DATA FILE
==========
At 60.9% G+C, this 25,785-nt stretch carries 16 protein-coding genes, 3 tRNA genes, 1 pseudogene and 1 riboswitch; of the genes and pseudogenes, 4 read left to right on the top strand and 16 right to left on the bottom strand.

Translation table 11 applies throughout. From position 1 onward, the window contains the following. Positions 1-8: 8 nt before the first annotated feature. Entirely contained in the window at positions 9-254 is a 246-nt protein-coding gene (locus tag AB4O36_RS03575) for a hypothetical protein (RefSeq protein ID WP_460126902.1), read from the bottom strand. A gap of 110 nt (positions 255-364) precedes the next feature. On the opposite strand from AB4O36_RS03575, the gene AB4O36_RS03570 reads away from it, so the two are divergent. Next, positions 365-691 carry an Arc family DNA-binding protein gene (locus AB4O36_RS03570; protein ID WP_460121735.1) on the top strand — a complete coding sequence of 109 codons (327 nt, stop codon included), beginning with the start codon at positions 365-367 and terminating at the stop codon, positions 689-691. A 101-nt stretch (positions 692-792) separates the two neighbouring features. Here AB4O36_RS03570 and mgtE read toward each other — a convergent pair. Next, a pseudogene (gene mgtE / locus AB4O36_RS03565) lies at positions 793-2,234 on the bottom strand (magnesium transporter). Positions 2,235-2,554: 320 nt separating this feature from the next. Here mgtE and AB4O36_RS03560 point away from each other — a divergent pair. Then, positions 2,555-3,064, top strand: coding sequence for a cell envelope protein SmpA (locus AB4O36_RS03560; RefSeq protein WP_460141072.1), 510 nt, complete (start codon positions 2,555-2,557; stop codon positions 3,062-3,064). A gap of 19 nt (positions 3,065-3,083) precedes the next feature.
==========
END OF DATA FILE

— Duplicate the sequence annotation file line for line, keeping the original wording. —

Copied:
At 60.9% G+C, this 25,785-nt stretch carries 16 protein-coding genes, 3 tRNA genes, 1 pseudogene and 1 riboswitch; of the genes and pseudogenes, 4 read left to right on the top strand and 16 right to left on the bottom strand.

Translation table 11 applies throughout. From position 1 onward, the window contains the following. Positions 1-8: 8 nt before the first annotated feature. Entirely contained in the window at positions 9-254 is a 246-nt protein-coding gene (locus tag AB4O36_RS03575) for a hypothetical protein (RefSeq protein ID WP_460126902.1), read from the bottom strand. A gap of 110 nt (positions 255-364) precedes the next feature. On the opposite strand from AB4O36_RS03575, the gene AB4O36_RS03570 reads away from it, so the two are divergent. Next, positions 365-691 carry an Arc family DNA-binding protein gene (locus AB4O36_RS03570; protein ID WP_460121735.1) on the top strand — a complete coding sequence of 109 codons (327 nt, stop codon included), beginning with the start codon at positions 365-367 and terminating at the stop codon, positions 689-691. A 101-nt stretch (positions 692-792) separates the two neighbouring features. Here AB4O36_RS03570 and mgtE read toward each other — a convergent pair. Next, a pseudogene (gene mgtE / locus AB4O36_RS03565) lies at positions 793-2,234 on the bottom strand (magnesium transporter). Positions 2,235-2,554: 320 nt separating this feature from the next. Here mgtE and AB4O36_RS03560 point away from each other — a divergent pair. Then, positions 2,555-3,064, top strand: coding sequence for a cell envelope protein SmpA (locus AB4O36_RS03560; RefSeq protein WP_460141072.1), 510 nt, complete (start codon positions 2,555-2,557; stop codon positions 3,062-3,064). A gap of 19 nt (positions 3,065-3,083) precedes the next feature.